Kentucky, Ohio protesters joins anti-Trump movement

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COLUMBUS, Ohio (WSAZ) -- Thousands have taken to the streets across the country to protest the election of Donald Trump as President.

Hundreds of demonstrators turned out in both Kentucky and Ohio Thursday night, joining many others from New York City to Los Angeles.

While Trump at first called the move very unfair, protesters call his stances full of hate.

Protesters came out on both Ohio State's campus and right in front of the Statehouse in Columbus.

"This rally is more than about being against a person, it's being against an ideology that divides and excludes and oppresses, and dominates," said protester Jessica Rutherford.

"We can't stand by and let hate, take over this country," adds Stephen Cornell, another protester in Columbus.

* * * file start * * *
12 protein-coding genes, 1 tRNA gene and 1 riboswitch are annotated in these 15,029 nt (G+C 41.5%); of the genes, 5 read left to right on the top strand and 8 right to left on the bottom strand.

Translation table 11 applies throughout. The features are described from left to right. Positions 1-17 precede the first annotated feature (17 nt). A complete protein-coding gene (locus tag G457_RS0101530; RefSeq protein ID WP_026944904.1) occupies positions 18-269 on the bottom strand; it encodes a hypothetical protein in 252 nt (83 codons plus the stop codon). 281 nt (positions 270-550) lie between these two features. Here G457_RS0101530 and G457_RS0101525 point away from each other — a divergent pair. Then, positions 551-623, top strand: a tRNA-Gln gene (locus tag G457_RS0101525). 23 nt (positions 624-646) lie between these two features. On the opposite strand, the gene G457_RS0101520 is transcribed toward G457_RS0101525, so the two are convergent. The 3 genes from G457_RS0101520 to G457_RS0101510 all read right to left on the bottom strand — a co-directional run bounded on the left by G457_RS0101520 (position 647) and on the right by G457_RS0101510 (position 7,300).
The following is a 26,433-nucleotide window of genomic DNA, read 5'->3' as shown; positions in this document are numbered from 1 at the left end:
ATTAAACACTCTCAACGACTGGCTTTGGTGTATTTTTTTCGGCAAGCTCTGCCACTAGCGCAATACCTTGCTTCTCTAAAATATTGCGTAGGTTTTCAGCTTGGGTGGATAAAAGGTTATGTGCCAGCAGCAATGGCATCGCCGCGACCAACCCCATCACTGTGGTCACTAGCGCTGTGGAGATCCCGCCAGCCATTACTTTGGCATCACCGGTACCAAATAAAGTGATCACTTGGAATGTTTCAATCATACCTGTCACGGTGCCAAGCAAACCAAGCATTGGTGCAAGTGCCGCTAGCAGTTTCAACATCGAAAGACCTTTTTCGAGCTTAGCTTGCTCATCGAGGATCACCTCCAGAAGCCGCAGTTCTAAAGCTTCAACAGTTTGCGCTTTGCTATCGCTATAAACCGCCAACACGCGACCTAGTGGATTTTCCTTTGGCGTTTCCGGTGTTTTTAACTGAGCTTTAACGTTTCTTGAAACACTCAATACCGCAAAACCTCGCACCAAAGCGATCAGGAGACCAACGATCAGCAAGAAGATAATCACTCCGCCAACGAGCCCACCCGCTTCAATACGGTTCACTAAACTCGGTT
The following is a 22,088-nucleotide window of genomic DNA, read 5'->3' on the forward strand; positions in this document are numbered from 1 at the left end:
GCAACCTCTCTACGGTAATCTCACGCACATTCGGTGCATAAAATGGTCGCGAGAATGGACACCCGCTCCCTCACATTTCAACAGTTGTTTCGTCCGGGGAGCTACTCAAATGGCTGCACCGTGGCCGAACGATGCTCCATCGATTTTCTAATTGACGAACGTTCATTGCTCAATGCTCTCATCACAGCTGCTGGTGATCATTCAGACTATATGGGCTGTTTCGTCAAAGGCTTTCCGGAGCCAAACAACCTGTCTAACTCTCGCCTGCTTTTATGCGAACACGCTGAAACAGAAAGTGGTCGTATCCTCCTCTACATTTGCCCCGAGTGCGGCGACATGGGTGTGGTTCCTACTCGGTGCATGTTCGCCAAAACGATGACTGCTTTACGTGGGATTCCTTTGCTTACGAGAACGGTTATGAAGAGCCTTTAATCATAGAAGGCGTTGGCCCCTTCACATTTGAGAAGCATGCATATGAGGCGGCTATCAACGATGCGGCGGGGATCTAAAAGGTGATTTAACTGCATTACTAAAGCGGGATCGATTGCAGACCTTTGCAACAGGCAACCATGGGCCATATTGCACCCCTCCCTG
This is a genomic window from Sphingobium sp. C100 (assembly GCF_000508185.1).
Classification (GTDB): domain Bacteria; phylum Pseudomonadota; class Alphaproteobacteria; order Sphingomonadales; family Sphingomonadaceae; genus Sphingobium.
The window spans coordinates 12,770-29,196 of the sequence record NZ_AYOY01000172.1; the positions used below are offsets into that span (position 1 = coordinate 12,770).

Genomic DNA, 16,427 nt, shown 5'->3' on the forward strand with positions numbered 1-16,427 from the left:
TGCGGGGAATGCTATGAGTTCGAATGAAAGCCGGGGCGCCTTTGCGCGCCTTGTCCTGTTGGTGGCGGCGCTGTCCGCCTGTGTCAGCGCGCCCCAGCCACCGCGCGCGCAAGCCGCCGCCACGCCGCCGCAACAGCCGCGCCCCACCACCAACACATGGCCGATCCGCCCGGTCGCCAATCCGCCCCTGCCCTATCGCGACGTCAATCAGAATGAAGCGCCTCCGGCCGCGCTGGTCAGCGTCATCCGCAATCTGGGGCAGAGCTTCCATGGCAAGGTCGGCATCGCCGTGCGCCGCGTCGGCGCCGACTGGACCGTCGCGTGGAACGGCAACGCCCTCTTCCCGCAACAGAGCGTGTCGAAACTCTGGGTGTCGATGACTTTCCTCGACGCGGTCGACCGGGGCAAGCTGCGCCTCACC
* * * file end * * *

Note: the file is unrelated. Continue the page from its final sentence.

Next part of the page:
Judy Calloway was among the protesters who marched in Louisville Thursday night.

"I feel like I'm in mourning. I'm angry. So this is one way I'm trying to vent the correct way, the legal way,” said Calloway. “You have to stay faithful and hopeful. That's what I'm going to do. But I'm not going to stand idly by and be quiet."

Some protests have centered around Donald Trump's properties. In other places, like Portland, Oregon, the protests turned into a riot with broken windows and graffiti sprayed onto businesses.

Trump tweeted Thursday night that the demonstrations were very unfair and blamed professional protesters and claimed they were incited by the media. But by Friday morning, he had softened his stance, tweeting he loves the passion the protesters have for the country and proclaiming we will all come together.

But for protesters like Brianna Humphries, that's hard to believe.

"He doesn't represent the ideals of America, I think. Xenophobia, racism, misogyny, things that I'm against,” said Humphries. “Basically he's going to have to go against everything he's ever said on the campaign trail."

Trump supporters have been tweeting their support for their president-elect, some calling the protesters sore losers, saying they need to accept the results of Tuesday's election.